Get out ahead of supply chain resilience

By Joel Dandrea, SCRA CEO

For today’s global supply chains, it might seem like one crisis after another. A persistent shortage of raw materials, the ever-present workforce shortage (including managers), geopolitical risk, looming inflation and soaring costs for industrial energy in Europe connected to the war in Ukraine.

equipment manufacturing More than 98 % of equipment manufacturers surveyed by AEM indicate that supply chains is still a significant issue. (Photo: AEM)

And that’s just on the supply side. Consider the retailers who’d adjusted to new consumer purchasing patterns during the pandemic – more furniture, televisions, appliances and casual clothes – only to find themselves caught with the excess when people began spending less time at home.

As it all continues to shake out in today’s global economy – and if we’ve learned anything from the last few years – businesses must strive to be risk-sensitive to remain competitive. This means being able to quickly and efficiently react to changes in the marketplace, whether that’s a shift in demand from a certain sector, a natural disaster or even political upheaval. This is where the risk-resilient supply chain comes into play.

For that to happen, however, it all starts with a well-functioning strategy. This means maintaining a transparent and communicative relationship between all the different parts of the supply chain, from manufacturers to distributors – right down to retailers.

End to end

The most resilient and agile supply chains are designed to do more than simply resist and recover. They’re built using processes and modern supply chain technologies that allow them to forecast, anticipate and respond quickly to whatever risks or opportunities the future brings.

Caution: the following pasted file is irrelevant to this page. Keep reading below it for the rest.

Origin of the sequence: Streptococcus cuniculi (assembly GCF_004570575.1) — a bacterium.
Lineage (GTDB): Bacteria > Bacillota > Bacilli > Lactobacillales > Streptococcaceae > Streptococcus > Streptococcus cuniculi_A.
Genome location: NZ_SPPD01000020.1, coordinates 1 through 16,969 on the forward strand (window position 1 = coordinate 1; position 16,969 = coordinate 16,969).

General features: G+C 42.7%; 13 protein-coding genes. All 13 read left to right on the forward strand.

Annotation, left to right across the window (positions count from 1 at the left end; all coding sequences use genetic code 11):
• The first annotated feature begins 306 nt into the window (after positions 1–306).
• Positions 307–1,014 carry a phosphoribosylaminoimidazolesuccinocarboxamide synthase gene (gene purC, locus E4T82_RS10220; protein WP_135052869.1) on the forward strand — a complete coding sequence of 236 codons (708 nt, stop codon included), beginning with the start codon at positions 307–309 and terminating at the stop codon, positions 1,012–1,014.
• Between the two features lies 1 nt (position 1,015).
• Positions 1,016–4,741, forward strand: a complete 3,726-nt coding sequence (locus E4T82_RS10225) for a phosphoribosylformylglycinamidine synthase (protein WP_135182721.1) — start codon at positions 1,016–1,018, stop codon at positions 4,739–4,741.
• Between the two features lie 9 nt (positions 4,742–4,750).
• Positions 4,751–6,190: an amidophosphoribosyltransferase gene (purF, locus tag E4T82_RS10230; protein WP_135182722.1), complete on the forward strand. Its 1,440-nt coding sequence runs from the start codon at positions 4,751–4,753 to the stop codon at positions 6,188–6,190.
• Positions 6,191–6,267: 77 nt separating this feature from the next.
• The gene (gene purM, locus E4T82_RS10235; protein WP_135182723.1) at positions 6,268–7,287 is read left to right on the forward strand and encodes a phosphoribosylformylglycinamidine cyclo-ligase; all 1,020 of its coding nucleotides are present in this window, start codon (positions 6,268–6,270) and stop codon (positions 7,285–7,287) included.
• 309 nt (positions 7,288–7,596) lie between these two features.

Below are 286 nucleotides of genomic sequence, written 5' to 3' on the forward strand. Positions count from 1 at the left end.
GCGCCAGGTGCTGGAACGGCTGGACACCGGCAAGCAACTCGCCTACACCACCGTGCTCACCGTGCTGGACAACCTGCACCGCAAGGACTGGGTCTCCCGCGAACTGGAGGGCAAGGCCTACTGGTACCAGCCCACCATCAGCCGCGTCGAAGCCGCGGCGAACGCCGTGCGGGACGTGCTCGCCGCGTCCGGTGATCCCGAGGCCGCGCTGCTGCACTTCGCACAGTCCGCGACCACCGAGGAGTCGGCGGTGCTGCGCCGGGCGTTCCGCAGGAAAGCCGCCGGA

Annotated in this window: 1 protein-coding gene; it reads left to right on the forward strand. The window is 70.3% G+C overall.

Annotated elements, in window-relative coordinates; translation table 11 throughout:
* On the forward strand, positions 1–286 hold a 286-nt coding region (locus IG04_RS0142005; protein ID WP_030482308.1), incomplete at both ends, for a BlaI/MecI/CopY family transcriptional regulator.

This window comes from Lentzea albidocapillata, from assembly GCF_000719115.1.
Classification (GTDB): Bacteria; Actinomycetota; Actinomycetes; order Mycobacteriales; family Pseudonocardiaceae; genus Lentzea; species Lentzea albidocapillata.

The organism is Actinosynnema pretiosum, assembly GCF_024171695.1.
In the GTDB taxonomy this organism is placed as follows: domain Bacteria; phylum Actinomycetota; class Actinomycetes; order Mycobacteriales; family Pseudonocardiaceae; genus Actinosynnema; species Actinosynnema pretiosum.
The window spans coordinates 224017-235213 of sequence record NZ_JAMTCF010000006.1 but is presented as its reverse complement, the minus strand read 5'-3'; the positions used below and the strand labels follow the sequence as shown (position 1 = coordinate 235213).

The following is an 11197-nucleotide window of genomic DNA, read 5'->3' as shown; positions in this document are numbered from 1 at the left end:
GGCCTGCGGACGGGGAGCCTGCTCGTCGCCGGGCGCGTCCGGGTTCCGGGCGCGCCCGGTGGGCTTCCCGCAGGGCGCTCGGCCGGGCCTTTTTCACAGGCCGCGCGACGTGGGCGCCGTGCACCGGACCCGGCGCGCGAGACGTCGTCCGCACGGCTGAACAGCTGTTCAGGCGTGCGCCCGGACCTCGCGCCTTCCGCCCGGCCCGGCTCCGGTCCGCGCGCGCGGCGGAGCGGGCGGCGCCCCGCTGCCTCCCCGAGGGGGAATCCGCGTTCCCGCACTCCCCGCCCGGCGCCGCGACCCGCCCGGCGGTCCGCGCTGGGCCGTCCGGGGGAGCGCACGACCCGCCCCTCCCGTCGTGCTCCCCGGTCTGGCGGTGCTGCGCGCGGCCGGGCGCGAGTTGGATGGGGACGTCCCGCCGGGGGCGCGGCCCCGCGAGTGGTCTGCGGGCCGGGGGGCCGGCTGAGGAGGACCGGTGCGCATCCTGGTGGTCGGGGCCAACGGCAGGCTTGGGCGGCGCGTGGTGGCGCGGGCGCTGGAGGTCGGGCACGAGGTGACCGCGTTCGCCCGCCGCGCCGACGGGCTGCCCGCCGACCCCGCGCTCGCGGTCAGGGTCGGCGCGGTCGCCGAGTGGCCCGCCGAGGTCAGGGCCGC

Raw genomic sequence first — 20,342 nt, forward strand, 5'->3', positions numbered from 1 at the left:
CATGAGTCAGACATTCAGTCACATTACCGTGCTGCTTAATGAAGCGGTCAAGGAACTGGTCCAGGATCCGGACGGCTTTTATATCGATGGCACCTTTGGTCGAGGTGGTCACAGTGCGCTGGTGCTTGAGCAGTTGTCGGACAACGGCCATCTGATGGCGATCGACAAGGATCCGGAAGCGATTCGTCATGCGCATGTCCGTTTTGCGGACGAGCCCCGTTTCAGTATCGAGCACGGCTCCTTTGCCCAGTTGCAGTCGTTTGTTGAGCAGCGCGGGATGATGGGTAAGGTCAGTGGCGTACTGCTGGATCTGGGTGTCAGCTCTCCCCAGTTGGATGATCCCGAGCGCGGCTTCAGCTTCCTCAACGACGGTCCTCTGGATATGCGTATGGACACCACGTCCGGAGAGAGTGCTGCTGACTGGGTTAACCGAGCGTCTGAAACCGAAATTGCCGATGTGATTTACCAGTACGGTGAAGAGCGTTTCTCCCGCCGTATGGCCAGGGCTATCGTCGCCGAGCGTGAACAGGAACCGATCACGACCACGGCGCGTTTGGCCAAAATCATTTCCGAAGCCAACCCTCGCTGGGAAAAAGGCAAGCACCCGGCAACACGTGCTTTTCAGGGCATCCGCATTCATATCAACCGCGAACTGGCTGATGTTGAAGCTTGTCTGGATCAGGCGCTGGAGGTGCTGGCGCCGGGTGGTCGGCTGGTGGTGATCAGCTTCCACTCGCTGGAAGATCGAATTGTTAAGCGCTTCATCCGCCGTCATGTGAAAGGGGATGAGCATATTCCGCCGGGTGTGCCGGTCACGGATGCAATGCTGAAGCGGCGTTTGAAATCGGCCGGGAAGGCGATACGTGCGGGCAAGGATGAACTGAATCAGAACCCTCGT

A risk-resilient supply chain can be achieved through a variety of strategies such as diversifying suppliers and transportation routes, implementing contingency plans and using technology to monitor and respond to potential disruptions in real-time.

The goal here is to maintain a continuous flow of goods and services and minimise the impact of disruptions on the overall supply chain network.

Risk resilient

A supply chain that is considered risk-resilient isn’t one that is impervious to disruption; rather, it’s just a bit better shielded from disruptions. It may take a hit, but it’s generally able to continue fulfilling demand to keep partners, clients and customers satisfied. This is no easy task, and it requires a lot of collaboration between all parts of the supply chain to pull it off with any measurable level of success.

What we’re ultimately describing is end-to-end (E2E) visibility, which provides real-time data and insight into the current status and location of goods, enabling organisations to make informed decisions and respond to potential disruptions quickly. This increased visibility can help to improve supply chain efficiency, reduce costs and increase customer satisfaction by providing greater transparency and control over the flow of goods and services. Most of all, these are some of the very things that make up a solid risk-resilient supply chain.

Movement of data

E2E visibility is achieved through technologies such as sensors, GPS tracking, RFID and other tools that provide data and information on the movement of goods and resources. The data is then analysed and used to create an accurate and up-to-date view of the supply chain network, allowing organisations to monitor and respond to potential risks and disruptions.

To stay competitive in today’s economy, businesses must maintain a well-oiled and risk-resilient supply chain. By understanding the different risks that can affect them, and collecting and using comprehensive information about their suppliers, businesses can stay one step ahead of both their competition and the next potential disruption. While it’s both important and productive to be resilient to risk, that doesn’t mean we’re immune to it. We’re just better prepared. But at the end of the day, an ounce of prevention is almost always worth a pound of cure.


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